In order to create a way through the current economic impasse, attempts are being made to seed the appetite for EO, and develop an understanding of it, by supporting regional hubs. Regional development agencies in Latin America are among those experimenting with this approach. A new project supported by the UK Space Agency is setting up virtual regional Earth observation labs in partner countries, starting with stakeholders in the forest sectors of Mexico and Brazil.
The hub approach aims to tackle a situation in which EO information products are fragmented, of variable quality, discontinuous and limited in coverage. In the case of forestry projects in Latin America, there is generally a demand for a system which assesses the risks to different forest ecosystems from agricultural expansion, human-induced fires and timber extraction.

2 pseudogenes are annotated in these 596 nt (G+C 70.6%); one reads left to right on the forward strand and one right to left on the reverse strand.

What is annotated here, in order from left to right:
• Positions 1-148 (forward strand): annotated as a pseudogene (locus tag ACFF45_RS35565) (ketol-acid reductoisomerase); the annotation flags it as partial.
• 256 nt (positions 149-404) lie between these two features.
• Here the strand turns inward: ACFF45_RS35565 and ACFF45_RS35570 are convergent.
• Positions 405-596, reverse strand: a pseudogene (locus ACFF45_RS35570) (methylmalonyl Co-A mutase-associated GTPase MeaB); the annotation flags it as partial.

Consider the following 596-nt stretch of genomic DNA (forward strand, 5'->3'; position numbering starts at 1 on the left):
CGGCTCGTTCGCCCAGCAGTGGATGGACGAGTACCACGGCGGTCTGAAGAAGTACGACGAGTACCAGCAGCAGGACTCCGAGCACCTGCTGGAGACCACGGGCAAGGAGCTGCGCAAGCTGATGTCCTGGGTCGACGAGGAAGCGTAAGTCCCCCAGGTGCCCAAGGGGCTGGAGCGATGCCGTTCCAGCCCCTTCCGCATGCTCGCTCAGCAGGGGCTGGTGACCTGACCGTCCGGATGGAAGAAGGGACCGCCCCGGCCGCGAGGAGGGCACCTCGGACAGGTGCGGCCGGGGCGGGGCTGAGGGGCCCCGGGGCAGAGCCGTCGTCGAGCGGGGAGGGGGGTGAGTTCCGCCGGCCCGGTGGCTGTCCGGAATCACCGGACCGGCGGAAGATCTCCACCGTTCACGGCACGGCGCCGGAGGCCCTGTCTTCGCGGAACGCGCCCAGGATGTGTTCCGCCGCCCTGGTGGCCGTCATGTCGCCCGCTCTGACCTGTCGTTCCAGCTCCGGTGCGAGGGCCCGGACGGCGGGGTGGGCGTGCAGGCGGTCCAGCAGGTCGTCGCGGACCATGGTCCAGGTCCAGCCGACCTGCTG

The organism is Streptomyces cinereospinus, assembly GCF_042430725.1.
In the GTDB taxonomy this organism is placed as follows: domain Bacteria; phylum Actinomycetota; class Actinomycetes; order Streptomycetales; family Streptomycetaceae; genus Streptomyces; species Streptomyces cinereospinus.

It is hoped that by providing access to EO via the hubs, and working with local partners to tailor development, products can be developed that offer complete coverage and defined quality levels. These could then be provided with a clear plan for continuity, making these much more usable and reliable for NGOs and local government organizations looking to promote conservation and monitor forest loss.
The regional lab model should prove to be a flexible and cost effective delivery mechanism, since it employs scalable cloud computing architecture that can be set up within an existing research organization, without the need for new physical infrastructure. The UK Space Agency project is also addressing economic issues preventing satellite-derived data from taking off, by stipulating that each regional lab must develop a business model to ensure it can continue to deliver and expand its services.